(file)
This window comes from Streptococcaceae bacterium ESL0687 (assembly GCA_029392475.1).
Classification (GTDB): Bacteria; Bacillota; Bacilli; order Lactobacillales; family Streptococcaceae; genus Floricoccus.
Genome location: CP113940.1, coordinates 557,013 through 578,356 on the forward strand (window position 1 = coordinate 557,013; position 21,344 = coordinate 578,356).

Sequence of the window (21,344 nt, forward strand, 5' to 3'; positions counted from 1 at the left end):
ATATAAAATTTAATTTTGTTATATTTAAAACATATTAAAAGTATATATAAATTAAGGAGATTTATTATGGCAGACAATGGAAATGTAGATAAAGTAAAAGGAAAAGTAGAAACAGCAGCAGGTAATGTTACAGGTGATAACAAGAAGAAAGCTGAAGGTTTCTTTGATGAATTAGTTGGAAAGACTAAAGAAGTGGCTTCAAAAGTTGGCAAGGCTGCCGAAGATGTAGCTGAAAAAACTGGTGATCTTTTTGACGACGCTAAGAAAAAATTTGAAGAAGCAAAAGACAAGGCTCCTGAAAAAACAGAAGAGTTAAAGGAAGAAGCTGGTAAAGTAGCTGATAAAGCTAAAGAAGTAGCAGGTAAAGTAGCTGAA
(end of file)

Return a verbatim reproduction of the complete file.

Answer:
This window comes from Streptococcaceae bacterium ESL0687 (assembly GCA_029392475.1).
Classification (GTDB): Bacteria; Bacillota; Bacilli; order Lactobacillales; family Streptococcaceae; genus Floricoccus.
Genome location: CP113940.1, coordinates 557,013 through 578,356 on the forward strand (window position 1 = coordinate 557,013; position 21,344 = coordinate 578,356).

Sequence of the window (21,344 nt, forward strand, 5' to 3'; positions counted from 1 at the left end):
ATATAAAATTTAATTTTGTTATATTTAAAACATATTAAAAGTATATATAAATTAAGGAGATTTATTATGGCAGACAATGGAAATGTAGATAAAGTAAAAGGAAAAGTAGAAACAGCAGCAGGTAATGTTACAGGTGATAACAAGAAGAAAGCTGAAGGTTTCTTTGATGAATTAGTTGGAAAGACTAAAGAAGTGGCTTCAAAAGTTGGCAAGGCTGCCGAAGATGTAGCTGAAAAAACTGGTGATCTTTTTGACGACGCTAAGAAAAAATTTGAAGAAGCAAAAGACAAGGCTCCTGAAAAAACAGAAGAGTTAAAGGAAGAAGCTGGTAAAGTAGCTGATAAAGCTAAAGAAGTAGCAGGTAAAGTAGCTGAA